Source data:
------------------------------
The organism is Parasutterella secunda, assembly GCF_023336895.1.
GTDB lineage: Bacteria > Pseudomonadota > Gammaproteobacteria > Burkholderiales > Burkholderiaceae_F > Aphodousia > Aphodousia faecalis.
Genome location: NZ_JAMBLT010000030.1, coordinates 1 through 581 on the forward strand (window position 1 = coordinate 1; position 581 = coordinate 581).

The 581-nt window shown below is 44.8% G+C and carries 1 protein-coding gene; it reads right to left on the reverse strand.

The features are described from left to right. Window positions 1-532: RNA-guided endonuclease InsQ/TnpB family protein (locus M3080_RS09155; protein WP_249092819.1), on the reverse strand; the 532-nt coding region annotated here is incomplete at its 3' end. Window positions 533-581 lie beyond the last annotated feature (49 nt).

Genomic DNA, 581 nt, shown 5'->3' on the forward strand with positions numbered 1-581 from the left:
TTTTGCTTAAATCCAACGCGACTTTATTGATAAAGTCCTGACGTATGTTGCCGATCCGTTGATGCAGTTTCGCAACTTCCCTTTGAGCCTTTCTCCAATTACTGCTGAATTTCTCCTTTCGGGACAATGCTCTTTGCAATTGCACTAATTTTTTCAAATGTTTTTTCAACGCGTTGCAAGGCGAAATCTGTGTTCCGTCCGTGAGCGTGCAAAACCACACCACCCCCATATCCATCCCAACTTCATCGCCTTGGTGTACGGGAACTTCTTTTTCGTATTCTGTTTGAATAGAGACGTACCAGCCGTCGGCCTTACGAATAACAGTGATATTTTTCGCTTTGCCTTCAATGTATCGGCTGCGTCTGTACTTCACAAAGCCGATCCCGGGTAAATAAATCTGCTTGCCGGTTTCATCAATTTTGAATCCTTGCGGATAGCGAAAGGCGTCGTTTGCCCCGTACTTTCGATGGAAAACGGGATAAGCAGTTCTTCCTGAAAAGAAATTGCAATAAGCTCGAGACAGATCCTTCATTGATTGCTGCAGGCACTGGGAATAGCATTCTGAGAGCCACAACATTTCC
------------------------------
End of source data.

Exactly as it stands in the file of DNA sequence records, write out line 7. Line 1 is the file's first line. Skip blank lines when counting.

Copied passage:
TTTTGCTTAAATCCAACGCGACTTTATTGATAAAGTCCTGACGTATGTTGCCGATCCGTTGATGCAGTTTCGCAACTTCCCTTTGAGCCTTTCTCCAATTACTGCTGAATTTCTCCTTTCGGGACAATGCTCTTTGCAATTGCACTAATTTTTTCAAATGTTTTTTCAACGCGTTGCAAGGCGAAATCTGTGTTCCGTCCGTGAGCGTGCAAAACCACACCACCCCCATATCCATCCCAACTTCATCGCCTTGGTGTACGGGAACTTCTTTTTCGTATTCTGTTTGAATAGAGACGTACCAGCCGTCGGCCTTACGAATAACAGTGATATTTTTCGCTTTGCCTTCAATGTATCGGCTGCGTCTGTACTTCACAAAGCCGATCCCGGGTAAATAAATCTGCTTGCCGGTTTCATCAATTTTGAATCCTTGCGGATAGCGAAAGGCGTCGTTTGCCCCGTACTTTCGATGGAAAACGGGATAAGCAGTTCTTCCTGAAAAGAAATTGCAATAAGCTCGAGACAGATCCTTCATTGATTGCTGCAGGCACTGGGAATAGCATTCTGAGAGCCACAACATTTCC